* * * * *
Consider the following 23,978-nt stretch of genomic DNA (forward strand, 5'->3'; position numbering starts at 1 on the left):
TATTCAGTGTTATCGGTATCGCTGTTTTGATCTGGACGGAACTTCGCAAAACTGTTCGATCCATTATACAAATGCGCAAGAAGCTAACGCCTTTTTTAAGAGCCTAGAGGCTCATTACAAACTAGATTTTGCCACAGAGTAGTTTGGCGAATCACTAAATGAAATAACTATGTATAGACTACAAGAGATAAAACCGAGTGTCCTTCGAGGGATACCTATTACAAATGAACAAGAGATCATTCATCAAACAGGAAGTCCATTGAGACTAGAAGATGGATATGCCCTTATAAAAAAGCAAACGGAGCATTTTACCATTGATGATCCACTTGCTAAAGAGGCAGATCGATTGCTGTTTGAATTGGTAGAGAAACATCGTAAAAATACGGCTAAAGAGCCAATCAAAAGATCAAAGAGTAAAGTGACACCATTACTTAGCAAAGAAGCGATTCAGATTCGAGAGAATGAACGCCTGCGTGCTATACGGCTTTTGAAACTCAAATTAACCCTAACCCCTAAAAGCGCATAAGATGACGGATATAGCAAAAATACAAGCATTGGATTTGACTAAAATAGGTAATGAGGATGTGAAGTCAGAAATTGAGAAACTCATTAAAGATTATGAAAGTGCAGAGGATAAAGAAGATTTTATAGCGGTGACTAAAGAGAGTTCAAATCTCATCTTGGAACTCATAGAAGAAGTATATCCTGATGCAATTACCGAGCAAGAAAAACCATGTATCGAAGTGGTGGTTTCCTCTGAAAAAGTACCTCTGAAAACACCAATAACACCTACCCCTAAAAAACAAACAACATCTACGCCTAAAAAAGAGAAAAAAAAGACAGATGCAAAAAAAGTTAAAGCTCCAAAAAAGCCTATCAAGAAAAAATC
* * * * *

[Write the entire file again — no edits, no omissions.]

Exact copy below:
Consider the following 23,978-nt stretch of genomic DNA (forward strand, 5'->3'; position numbering starts at 1 on the left):
TATTCAGTGTTATCGGTATCGCTGTTTTGATCTGGACGGAACTTCGCAAAACTGTTCGATCCATTATACAAATGCGCAAGAAGCTAACGCCTTTTTTAAGAGCCTAGAGGCTCATTACAAACTAGATTTTGCCACAGAGTAGTTTGGCGAATCACTAAATGAAATAACTATGTATAGACTACAAGAGATAAAACCGAGTGTCCTTCGAGGGATACCTATTACAAATGAACAAGAGATCATTCATCAAACAGGAAGTCCATTGAGACTAGAAGATGGATATGCCCTTATAAAAAAGCAAACGGAGCATTTTACCATTGATGATCCACTTGCTAAAGAGGCAGATCGATTGCTGTTTGAATTGGTAGAGAAACATCGTAAAAATACGGCTAAAGAGCCAATCAAAAGATCAAAGAGTAAAGTGACACCATTACTTAGCAAAGAAGCGATTCAGATTCGAGAGAATGAACGCCTGCGTGCTATACGGCTTTTGAAACTCAAATTAACCCTAACCCCTAAAAGCGCATAAGATGACGGATATAGCAAAAATACAAGCATTGGATTTGACTAAAATAGGTAATGAGGATGTGAAGTCAGAAATTGAGAAACTCATTAAAGATTATGAAAGTGCAGAGGATAAAGAAGATTTTATAGCGGTGACTAAAGAGAGTTCAAATCTCATCTTGGAACTCATAGAAGAAGTATATCCTGATGCAATTACCGAGCAAGAAAAACCATGTATCGAAGTGGTGGTTTCCTCTGAAAAAGTACCTCTGAAAACACCAATAACACCTACCCCTAAAAAACAAACAACATCTACGCCTAAAAAAGAGAAAAAAAAGACAGATGCAAAAAAAGTTAAAGCTCCAAAAAAGCCTATCAAGAAAAAATC